St Augustine writes, “I will tell you why charity seems to be signified by the oil. St Paul says, ‘I will show you a still more excellent way.’ ‘If I speak with the tongue of mortals and of angels but do not have love, I am a noisy gong or a clanging cymbal.’ This is charity. It is ‘the more excellent way,’ the ‘way above the rest,’ which is with good reason signified by the oil. For oil swims above all liquids. Pour in water, and pour in oil upon it; the oil will swim above. Pour in oil, pour in water upon it; the oil will swim above. If you keep the usual order, it will be uppermost; if you change the order, it will be uppermost. ‘Love never fails.’”
The oil is indeed love, which makes us the lanterns.
We are, each one of us, created with the capacity to shine with the light of God’s love; just as a lantern is designed to shine with light from the burning oil. We are the lanterns, if you will: created in the image of God for the primary purpose of Loving: for shining brightly with the light of His Love.
And Christ himself is the perfect manifestation of God’s Love. He is the one who said, “I am the light of the world; he who follows me will not walk in darkness, but will have the light of life.” (John 8:12).
This love that we are called to shine forth does not come from us; we do not create it. It comes from God. We are called to open ourselves up to it, to receive it, that it might manifest itself in us through our good works, our obedience to God, and our love of Him and our neighbor.
According to St Augustine, again, “We can put oil into our lamps, but we ourselves cannot create the oil. See, I have oil. But did I create the oil? It is of the gift of God.”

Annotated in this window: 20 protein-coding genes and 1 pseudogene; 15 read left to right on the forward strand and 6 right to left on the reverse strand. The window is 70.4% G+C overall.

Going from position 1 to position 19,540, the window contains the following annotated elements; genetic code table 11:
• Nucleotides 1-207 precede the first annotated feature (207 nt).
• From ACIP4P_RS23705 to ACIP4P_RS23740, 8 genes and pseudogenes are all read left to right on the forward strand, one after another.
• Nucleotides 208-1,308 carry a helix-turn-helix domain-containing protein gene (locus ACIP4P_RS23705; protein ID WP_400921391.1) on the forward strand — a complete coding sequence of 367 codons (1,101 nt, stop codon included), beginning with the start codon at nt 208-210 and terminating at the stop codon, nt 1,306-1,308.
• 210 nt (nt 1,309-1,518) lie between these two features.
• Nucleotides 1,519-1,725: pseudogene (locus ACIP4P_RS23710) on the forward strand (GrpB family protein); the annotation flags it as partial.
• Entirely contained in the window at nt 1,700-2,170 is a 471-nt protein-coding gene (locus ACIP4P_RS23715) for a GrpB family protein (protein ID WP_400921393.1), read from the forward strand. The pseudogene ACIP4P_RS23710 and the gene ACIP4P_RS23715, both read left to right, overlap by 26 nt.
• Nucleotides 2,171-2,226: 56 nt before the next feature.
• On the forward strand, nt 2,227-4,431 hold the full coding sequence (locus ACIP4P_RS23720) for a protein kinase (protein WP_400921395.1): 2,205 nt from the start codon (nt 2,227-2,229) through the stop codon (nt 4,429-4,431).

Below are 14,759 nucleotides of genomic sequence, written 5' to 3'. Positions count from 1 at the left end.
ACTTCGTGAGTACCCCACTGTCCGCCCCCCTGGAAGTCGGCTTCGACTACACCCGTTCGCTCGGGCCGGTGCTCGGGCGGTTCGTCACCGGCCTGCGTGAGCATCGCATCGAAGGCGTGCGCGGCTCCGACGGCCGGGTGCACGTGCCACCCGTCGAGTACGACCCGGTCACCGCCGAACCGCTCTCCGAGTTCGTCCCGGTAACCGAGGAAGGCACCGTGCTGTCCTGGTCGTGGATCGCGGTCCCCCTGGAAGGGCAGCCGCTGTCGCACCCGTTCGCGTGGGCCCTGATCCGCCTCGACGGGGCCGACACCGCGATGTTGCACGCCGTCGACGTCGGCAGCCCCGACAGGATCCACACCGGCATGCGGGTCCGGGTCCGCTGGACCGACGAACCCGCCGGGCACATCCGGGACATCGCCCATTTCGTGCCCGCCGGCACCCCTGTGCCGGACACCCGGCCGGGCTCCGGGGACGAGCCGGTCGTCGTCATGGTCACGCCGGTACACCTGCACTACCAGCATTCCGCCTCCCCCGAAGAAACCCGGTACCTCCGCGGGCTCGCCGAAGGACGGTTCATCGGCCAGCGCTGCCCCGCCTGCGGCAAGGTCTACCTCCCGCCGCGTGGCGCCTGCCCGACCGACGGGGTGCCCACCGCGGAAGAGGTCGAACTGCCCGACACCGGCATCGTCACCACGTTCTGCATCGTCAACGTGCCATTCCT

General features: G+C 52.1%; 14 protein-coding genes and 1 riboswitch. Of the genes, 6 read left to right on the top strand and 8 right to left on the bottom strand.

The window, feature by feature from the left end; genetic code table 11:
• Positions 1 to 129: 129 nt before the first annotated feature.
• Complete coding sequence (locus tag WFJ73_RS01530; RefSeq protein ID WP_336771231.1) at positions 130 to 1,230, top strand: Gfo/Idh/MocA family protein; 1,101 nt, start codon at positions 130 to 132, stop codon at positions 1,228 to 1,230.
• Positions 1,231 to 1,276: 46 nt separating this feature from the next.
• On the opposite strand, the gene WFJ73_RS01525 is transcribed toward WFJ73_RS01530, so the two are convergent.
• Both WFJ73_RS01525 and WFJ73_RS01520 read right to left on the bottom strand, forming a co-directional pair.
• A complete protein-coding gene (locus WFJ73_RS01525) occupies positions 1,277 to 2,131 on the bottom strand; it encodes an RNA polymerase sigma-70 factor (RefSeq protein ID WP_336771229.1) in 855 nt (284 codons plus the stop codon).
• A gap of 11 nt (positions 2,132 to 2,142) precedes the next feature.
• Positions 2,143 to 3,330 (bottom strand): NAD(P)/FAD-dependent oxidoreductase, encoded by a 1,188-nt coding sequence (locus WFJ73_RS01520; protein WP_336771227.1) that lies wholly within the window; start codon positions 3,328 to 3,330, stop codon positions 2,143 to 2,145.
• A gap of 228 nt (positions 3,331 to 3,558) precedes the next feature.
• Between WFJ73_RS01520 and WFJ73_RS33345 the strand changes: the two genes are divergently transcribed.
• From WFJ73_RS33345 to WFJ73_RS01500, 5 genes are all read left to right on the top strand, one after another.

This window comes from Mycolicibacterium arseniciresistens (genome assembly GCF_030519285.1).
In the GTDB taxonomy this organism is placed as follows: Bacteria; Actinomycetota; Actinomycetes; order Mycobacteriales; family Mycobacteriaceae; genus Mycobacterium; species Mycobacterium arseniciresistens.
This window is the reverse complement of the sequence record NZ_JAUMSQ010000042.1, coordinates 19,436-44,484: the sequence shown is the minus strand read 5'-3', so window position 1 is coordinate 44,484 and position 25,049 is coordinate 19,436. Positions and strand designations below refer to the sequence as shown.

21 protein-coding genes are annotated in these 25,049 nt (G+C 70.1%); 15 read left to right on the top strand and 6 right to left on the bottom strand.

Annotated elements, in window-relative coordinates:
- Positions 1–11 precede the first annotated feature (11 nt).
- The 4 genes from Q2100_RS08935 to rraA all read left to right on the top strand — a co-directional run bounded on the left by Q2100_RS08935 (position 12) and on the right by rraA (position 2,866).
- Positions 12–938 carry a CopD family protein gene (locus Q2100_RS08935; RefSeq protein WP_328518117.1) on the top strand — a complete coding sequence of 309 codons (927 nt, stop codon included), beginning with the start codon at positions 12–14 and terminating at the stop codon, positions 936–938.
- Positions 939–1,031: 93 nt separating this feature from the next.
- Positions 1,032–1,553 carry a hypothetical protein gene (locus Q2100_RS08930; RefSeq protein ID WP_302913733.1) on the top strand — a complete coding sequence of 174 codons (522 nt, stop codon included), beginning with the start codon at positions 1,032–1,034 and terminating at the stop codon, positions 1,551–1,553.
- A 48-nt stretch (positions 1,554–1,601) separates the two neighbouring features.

Without God’s love in our hearts, our lights will not shine. But with God’s love, our lamps will burn brightly.
We also see in this parable that we can have varying quantities of love within us: we can have more or less of it. The Christian life is not simply a matter of whether or not we love God or our neighbor; it is a matter of how much we love God and our neighbor.
While it is possible to have too little love (like the foolish virgins), it is not possible to have too much love. Notice the wise virgins’ response: if we give you our oil, “perhaps there will not be enough for us.”
If you’re like me, you may have wondered why the wise virgins didn’t just share a little bit of their oil with the foolish ones? Wouldn’t that be the charitable and loving thing to do?
But their inability to share their oil is not to be interpreted as a lack of generosity. Instead, we see in this parable the grave truth that we are, each one, called to grow in our own faith, hope, and love.
In the end, we are not judged by the merits of our neighbor, but by what is within us.
We cannot rely on others’ oil.
It is also worth noting that all ten of these virgins are, in fact, virgins. They were all pure in this sense, having abstained from impure actions. But we see in this parable that it is not enough to simply refrain from sinning. We are called to grow in love.
Again, St Paul says, “And if I have prophetic powers, and understand all mysteries and all knowledge, and if I have all faith, so as to remove mountains, but have not love, I am nothing. If I give away all I have, and if I deliver my body to be burned, but have not love, I gain nothing.” (1 Corinthians 13:2-3)
Jesus challenges us not merely to refrain from sinning, but to actively love God and our neighbor. This is the heart, the fulfillment, of the law.
Jesus’ parable of the ten virgins is above all else a charge for us to be prepared for his coming again in glory.
There is finality in death. Christ will come again to judge the quick and the dead. And as uncomfortable as it sounds, this parable also suggests that there is finality to the Last Judgment. Jesus says, “The bridegroom came, and those who were ready went in with him to the marriage feast; and the door was shut.”
What must we do to prepare for Our Lord’s coming again? For this wedding feast?
When the power came back on this past September, one of the first things I did was to go out and stock up on batteries!
Now is the time to fill our flasks with the oil of compassion and mercy.
Now is the time to Love!